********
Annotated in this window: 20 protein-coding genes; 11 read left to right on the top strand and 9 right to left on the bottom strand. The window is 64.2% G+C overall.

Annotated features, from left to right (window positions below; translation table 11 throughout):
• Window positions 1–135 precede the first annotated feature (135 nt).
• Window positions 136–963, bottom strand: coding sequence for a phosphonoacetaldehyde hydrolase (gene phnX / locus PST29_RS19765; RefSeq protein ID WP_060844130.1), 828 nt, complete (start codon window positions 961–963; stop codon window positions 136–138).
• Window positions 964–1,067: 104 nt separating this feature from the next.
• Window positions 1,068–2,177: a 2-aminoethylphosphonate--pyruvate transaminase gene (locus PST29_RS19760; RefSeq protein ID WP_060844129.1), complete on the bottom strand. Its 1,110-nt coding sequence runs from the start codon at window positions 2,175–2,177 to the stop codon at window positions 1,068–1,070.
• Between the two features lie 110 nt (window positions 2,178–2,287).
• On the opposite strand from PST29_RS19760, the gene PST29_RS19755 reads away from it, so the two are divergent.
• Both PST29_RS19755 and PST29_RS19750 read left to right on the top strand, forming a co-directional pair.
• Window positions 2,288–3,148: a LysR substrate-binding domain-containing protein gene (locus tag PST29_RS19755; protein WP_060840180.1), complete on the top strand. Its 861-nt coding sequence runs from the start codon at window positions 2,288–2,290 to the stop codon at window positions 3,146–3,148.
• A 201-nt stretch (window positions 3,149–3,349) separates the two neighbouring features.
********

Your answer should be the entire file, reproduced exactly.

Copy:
Annotated in this window: 20 protein-coding genes; 11 read left to right on the top strand and 9 right to left on the bottom strand. The window is 64.2% G+C overall.

Annotated features, from left to right (window positions below; translation table 11 throughout):
• Window positions 1–135 precede the first annotated feature (135 nt).
• Window positions 136–963, bottom strand: coding sequence for a phosphonoacetaldehyde hydrolase (gene phnX / locus PST29_RS19765; RefSeq protein ID WP_060844130.1), 828 nt, complete (start codon window positions 961–963; stop codon window positions 136–138).
• Window positions 964–1,067: 104 nt separating this feature from the next.
• Window positions 1,068–2,177: a 2-aminoethylphosphonate--pyruvate transaminase gene (locus PST29_RS19760; RefSeq protein ID WP_060844129.1), complete on the bottom strand. Its 1,110-nt coding sequence runs from the start codon at window positions 2,175–2,177 to the stop codon at window positions 1,068–1,070.
• Between the two features lie 110 nt (window positions 2,178–2,287).
• On the opposite strand from PST29_RS19760, the gene PST29_RS19755 reads away from it, so the two are divergent.
• Both PST29_RS19755 and PST29_RS19750 read left to right on the top strand, forming a co-directional pair.
• Window positions 2,288–3,148: a LysR substrate-binding domain-containing protein gene (locus tag PST29_RS19755; protein WP_060840180.1), complete on the top strand. Its 861-nt coding sequence runs from the start codon at window positions 2,288–2,290 to the stop codon at window positions 3,146–3,148.
• A 201-nt stretch (window positions 3,149–3,349) separates the two neighbouring features.